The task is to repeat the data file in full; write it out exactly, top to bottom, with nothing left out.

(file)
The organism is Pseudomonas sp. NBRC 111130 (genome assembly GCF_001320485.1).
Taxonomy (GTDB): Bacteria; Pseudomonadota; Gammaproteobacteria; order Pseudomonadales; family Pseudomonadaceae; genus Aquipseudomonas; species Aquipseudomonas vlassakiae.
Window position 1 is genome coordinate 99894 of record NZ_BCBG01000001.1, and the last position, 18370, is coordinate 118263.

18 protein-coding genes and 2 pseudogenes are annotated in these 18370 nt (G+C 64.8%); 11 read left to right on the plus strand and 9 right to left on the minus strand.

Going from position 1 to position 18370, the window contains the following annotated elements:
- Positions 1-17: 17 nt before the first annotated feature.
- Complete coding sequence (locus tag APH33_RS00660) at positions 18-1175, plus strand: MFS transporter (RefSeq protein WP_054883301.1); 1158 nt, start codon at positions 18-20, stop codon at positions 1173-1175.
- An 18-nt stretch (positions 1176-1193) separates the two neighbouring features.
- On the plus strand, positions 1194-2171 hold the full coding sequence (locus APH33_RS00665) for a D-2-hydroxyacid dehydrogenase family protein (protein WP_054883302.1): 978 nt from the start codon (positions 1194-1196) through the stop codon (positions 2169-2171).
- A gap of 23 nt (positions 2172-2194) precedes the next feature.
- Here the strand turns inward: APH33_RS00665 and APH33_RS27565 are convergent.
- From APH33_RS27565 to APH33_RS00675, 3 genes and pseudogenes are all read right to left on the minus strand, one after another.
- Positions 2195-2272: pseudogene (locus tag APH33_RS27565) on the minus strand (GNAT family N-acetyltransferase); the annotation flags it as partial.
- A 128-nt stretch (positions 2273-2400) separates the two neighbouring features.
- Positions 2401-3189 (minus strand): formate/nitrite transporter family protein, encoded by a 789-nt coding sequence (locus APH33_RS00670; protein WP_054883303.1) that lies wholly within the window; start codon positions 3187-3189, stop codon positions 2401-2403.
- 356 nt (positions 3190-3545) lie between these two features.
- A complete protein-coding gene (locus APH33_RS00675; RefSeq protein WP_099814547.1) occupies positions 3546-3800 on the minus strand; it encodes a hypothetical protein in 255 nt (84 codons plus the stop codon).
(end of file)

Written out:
The organism is Pseudomonas sp. NBRC 111130 (genome assembly GCF_001320485.1).
Taxonomy (GTDB): Bacteria; Pseudomonadota; Gammaproteobacteria; order Pseudomonadales; family Pseudomonadaceae; genus Aquipseudomonas; species Aquipseudomonas vlassakiae.
Window position 1 is genome coordinate 99894 of record NZ_BCBG01000001.1, and the last position, 18370, is coordinate 118263.

18 protein-coding genes and 2 pseudogenes are annotated in these 18370 nt (G+C 64.8%); 11 read left to right on the plus strand and 9 right to left on the minus strand.

Going from position 1 to position 18370, the window contains the following annotated elements:
- Positions 1-17: 17 nt before the first annotated feature.
- Complete coding sequence (locus tag APH33_RS00660) at positions 18-1175, plus strand: MFS transporter (RefSeq protein WP_054883301.1); 1158 nt, start codon at positions 18-20, stop codon at positions 1173-1175.
- An 18-nt stretch (positions 1176-1193) separates the two neighbouring features.
- On the plus strand, positions 1194-2171 hold the full coding sequence (locus APH33_RS00665) for a D-2-hydroxyacid dehydrogenase family protein (protein WP_054883302.1): 978 nt from the start codon (positions 1194-1196) through the stop codon (positions 2169-2171).
- A gap of 23 nt (positions 2172-2194) precedes the next feature.
- Here the strand turns inward: APH33_RS00665 and APH33_RS27565 are convergent.
- From APH33_RS27565 to APH33_RS00675, 3 genes and pseudogenes are all read right to left on the minus strand, one after another.
- Positions 2195-2272: pseudogene (locus tag APH33_RS27565) on the minus strand (GNAT family N-acetyltransferase); the annotation flags it as partial.
- A 128-nt stretch (positions 2273-2400) separates the two neighbouring features.
- Positions 2401-3189 (minus strand): formate/nitrite transporter family protein, encoded by a 789-nt coding sequence (locus APH33_RS00670; protein WP_054883303.1) that lies wholly within the window; start codon positions 3187-3189, stop codon positions 2401-2403.
- 356 nt (positions 3190-3545) lie between these two features.
- A complete protein-coding gene (locus APH33_RS00675; RefSeq protein WP_099814547.1) occupies positions 3546-3800 on the minus strand; it encodes a hypothetical protein in 255 nt (84 codons plus the stop codon).